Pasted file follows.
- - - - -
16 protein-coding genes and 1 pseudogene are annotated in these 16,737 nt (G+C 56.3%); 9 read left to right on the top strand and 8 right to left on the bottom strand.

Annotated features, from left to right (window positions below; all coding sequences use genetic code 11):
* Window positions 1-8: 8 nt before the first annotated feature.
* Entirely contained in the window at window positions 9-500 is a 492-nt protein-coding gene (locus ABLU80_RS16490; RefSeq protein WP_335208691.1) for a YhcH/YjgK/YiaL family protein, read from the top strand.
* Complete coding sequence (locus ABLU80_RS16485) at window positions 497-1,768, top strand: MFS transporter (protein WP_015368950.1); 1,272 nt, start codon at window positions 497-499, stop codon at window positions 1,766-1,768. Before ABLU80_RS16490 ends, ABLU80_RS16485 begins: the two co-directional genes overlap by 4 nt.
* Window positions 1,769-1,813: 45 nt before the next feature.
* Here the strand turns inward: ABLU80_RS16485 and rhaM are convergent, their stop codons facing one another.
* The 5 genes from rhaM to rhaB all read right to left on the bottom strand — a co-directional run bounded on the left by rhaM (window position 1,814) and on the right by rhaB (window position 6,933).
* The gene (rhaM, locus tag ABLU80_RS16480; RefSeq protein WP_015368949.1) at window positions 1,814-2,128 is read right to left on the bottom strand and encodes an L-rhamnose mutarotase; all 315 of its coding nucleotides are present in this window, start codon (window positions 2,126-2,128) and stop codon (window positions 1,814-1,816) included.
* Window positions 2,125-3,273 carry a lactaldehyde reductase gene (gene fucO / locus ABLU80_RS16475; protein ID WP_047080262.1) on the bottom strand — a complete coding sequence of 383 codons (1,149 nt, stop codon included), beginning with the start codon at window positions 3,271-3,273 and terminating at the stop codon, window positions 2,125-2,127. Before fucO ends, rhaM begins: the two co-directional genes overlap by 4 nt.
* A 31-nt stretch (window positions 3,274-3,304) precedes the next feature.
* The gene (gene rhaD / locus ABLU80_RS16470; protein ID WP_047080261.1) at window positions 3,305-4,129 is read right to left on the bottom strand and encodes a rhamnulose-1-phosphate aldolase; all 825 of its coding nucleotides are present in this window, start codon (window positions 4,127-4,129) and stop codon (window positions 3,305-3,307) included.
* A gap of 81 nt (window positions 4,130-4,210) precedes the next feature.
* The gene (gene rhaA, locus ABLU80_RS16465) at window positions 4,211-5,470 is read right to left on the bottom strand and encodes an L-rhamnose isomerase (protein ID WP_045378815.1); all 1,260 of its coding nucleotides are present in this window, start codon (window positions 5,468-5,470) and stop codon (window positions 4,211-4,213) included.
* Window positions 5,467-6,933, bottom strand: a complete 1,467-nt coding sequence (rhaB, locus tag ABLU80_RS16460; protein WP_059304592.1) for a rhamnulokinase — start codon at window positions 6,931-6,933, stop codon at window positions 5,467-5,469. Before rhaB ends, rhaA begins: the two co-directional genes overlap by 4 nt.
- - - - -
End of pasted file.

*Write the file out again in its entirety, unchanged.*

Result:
16 protein-coding genes and 1 pseudogene are annotated in these 16,737 nt (G+C 56.3%); 9 read left to right on the top strand and 8 right to left on the bottom strand.

Annotated features, from left to right (window positions below; all coding sequences use genetic code 11):
* Window positions 1-8: 8 nt before the first annotated feature.
* Entirely contained in the window at window positions 9-500 is a 492-nt protein-coding gene (locus ABLU80_RS16490; RefSeq protein WP_335208691.1) for a YhcH/YjgK/YiaL family protein, read from the top strand.
* Complete coding sequence (locus ABLU80_RS16485) at window positions 497-1,768, top strand: MFS transporter (protein WP_015368950.1); 1,272 nt, start codon at window positions 497-499, stop codon at window positions 1,766-1,768. Before ABLU80_RS16490 ends, ABLU80_RS16485 begins: the two co-directional genes overlap by 4 nt.
* Window positions 1,769-1,813: 45 nt before the next feature.
* Here the strand turns inward: ABLU80_RS16485 and rhaM are convergent, their stop codons facing one another.
* The 5 genes from rhaM to rhaB all read right to left on the bottom strand — a co-directional run bounded on the left by rhaM (window position 1,814) and on the right by rhaB (window position 6,933).
* The gene (rhaM, locus tag ABLU80_RS16480; RefSeq protein WP_015368949.1) at window positions 1,814-2,128 is read right to left on the bottom strand and encodes an L-rhamnose mutarotase; all 315 of its coding nucleotides are present in this window, start codon (window positions 2,126-2,128) and stop codon (window positions 1,814-1,816) included.
* Window positions 2,125-3,273 carry a lactaldehyde reductase gene (gene fucO / locus ABLU80_RS16475; protein ID WP_047080262.1) on the bottom strand — a complete coding sequence of 383 codons (1,149 nt, stop codon included), beginning with the start codon at window positions 3,271-3,273 and terminating at the stop codon, window positions 2,125-2,127. Before fucO ends, rhaM begins: the two co-directional genes overlap by 4 nt.
* A 31-nt stretch (window positions 3,274-3,304) precedes the next feature.
* The gene (gene rhaD / locus ABLU80_RS16470; protein ID WP_047080261.1) at window positions 3,305-4,129 is read right to left on the bottom strand and encodes a rhamnulose-1-phosphate aldolase; all 825 of its coding nucleotides are present in this window, start codon (window positions 4,127-4,129) and stop codon (window positions 3,305-3,307) included.
* A gap of 81 nt (window positions 4,130-4,210) precedes the next feature.
* The gene (gene rhaA, locus ABLU80_RS16465) at window positions 4,211-5,470 is read right to left on the bottom strand and encodes an L-rhamnose isomerase (protein ID WP_045378815.1); all 1,260 of its coding nucleotides are present in this window, start codon (window positions 5,468-5,470) and stop codon (window positions 4,211-4,213) included.
* Window positions 5,467-6,933, bottom strand: a complete 1,467-nt coding sequence (rhaB, locus tag ABLU80_RS16460; protein WP_059304592.1) for a rhamnulokinase — start codon at window positions 6,931-6,933, stop codon at window positions 5,467-5,469. Before rhaB ends, rhaA begins: the two co-directional genes overlap by 4 nt.